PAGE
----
The Biden administration and the Centers for Disease Control and Prevention (CDC) said Saturday that newly re-opened migrant detention facilities, that will house “unaccompanied minors” who are seeking asylum, may operate at 100% capacity despite the risk for COVID-19 transmission — and despite recommendations that many other facilities, including schools serving the same population, stay well below 100% capacity.
The CDC has, according to Axios, drafted a memo supporting such a plan, but also warning the federal government that facilities should “plan for and expect to have COVID-19 cases.”
The Biden administration is scrambling to find housing for thousands of unaccompanied migrants coming across the United States-Mexico border, particularly as reports indicate that the number of unaccompanied migrants is expected to smash existing records by an astounding 45%, according to the Domestic Policy Council, which briefed the president on the issue last week. The DPC reportedly told President Joe Biden that 20,000 additional beds will be needed if the influx stays at the current rate of around 320 children per day.
In response, the Biden administration appears to believe no option is off the table as far as housing the child migrants. Last week, Newsweek reported that the administration’s Health and Human Services Department was considering reopening a Homestead, Florida, facility that was the subject of intense debate and regular criticism, including from then-Senator Kamala Harris.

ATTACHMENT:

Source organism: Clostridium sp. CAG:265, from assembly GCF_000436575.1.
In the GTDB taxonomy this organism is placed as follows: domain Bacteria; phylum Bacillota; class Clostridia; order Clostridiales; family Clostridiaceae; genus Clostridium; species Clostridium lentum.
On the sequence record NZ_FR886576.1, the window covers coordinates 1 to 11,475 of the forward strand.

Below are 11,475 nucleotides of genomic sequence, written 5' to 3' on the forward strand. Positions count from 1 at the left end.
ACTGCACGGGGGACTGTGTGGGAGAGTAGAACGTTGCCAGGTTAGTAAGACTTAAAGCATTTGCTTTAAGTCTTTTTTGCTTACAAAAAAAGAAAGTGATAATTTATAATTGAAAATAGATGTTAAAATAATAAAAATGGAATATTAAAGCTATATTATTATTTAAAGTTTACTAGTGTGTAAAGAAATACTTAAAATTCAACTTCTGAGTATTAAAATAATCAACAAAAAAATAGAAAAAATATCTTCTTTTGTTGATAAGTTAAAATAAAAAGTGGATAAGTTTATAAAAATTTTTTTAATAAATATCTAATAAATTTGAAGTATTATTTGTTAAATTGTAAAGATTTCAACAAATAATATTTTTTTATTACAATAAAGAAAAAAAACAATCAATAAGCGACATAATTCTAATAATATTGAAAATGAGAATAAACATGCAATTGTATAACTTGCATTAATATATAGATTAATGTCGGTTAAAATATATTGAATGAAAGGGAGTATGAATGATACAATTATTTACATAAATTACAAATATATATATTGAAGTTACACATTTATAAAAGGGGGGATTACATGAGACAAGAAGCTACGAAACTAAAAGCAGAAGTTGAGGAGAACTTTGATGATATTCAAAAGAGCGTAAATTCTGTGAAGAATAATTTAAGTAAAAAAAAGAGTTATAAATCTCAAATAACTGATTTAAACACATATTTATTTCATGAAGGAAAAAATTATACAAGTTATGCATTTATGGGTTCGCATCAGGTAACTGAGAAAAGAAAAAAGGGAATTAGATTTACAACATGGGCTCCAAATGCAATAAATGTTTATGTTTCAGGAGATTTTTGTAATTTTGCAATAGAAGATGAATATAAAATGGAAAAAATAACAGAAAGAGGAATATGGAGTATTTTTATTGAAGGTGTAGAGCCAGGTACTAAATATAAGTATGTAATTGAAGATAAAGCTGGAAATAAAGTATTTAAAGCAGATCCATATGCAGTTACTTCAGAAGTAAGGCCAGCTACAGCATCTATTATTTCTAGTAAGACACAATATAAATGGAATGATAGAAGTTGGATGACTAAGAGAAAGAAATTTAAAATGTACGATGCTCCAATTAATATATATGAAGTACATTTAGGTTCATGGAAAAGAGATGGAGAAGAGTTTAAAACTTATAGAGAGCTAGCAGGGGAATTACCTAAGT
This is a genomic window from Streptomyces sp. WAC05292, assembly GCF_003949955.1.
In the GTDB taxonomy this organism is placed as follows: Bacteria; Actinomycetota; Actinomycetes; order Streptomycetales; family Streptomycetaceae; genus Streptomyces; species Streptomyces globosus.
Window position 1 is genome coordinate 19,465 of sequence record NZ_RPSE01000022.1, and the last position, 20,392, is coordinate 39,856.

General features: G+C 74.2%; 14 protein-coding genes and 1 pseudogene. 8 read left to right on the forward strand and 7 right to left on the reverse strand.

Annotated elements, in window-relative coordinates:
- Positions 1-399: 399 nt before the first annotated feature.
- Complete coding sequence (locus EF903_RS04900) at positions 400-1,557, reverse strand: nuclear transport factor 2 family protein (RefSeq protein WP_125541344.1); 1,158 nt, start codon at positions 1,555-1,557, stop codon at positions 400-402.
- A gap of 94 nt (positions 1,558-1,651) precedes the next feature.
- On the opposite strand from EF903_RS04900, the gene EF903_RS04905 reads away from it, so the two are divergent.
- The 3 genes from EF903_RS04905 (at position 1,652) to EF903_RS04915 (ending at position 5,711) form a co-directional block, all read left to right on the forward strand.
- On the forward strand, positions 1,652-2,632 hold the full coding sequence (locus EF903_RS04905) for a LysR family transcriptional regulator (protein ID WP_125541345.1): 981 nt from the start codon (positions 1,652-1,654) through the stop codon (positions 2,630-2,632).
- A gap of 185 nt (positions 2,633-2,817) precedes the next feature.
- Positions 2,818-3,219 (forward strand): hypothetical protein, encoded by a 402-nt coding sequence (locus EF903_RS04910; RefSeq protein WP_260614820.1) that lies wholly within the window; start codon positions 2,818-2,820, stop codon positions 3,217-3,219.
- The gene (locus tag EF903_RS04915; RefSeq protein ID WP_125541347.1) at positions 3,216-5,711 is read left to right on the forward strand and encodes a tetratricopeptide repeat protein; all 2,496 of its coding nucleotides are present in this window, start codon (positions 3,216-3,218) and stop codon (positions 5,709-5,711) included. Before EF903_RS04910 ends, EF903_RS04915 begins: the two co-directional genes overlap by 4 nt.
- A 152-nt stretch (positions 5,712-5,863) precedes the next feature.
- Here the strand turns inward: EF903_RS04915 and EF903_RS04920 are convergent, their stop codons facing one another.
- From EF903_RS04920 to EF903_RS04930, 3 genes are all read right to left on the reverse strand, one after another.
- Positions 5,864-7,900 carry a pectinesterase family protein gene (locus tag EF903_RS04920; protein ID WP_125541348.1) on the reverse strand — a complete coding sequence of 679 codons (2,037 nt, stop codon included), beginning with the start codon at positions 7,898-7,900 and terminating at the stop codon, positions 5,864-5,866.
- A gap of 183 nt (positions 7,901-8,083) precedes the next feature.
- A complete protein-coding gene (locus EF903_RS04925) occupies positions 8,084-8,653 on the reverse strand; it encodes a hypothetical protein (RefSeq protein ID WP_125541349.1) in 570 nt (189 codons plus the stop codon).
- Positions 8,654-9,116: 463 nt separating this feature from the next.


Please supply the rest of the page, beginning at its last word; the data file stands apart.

Now, the CDC “is allowing shelters handling child migrants who cross the U.S.-Mexico border to expand to full capacity, abandoning a requirement that they stay near 50% to inhibit the spread of the coronavirus,” according to Axios.
The memo does outline a number of COVID-19 mitigation measures and “encourages operators to continue giving COVID-19 tests to newly-arrived children, follow 14-day quarantine guidelines, wear masks, improve ventilation and ensure they save room for isolating any child who tests positive, among other actions,” per the outlet.
“The memo, drafted on CDC letterhead and set for imminent delivery, said the ‘only available options’ for housing minors who cross the border without their parents are ‘prolonged stays at [Customs & Border Protection] facilities operating significantly above COVID-19 capacities,” Axios added, noting that the CDC is clear that there is “no 0% risk” scenario where children can be housed together. It also says that there is an assumed risk that migrant children may carry and spread the disease.
The memo “does not apply to other group settings,” though, so the CDC was careful to say that while the Biden administration may pack children into migrant detention centers, the agency’s permission should not be considered advice in other scenarios involving children, particularly given that the CDC has not spoken definitively on other child-related issues, like returning to in-classroom learning.
HHS plans to put the memo into action, according to a statement from the agency made to Fox News. “[B]ased on CDC guidance, [HHS’ Office of Refugee Resettlement] has notified facilities they may temporarily reactivate capacity within their full licensed capability up to safe occupancy levels.”
“The same instruction applies to influx facilities up to what ORR and the contractor determined to be safe for influx,” the agency said. “In both instances, reactivating beds must be done in a way that maintains a safe and healthy environment for [unaccompanied children] and staff.”
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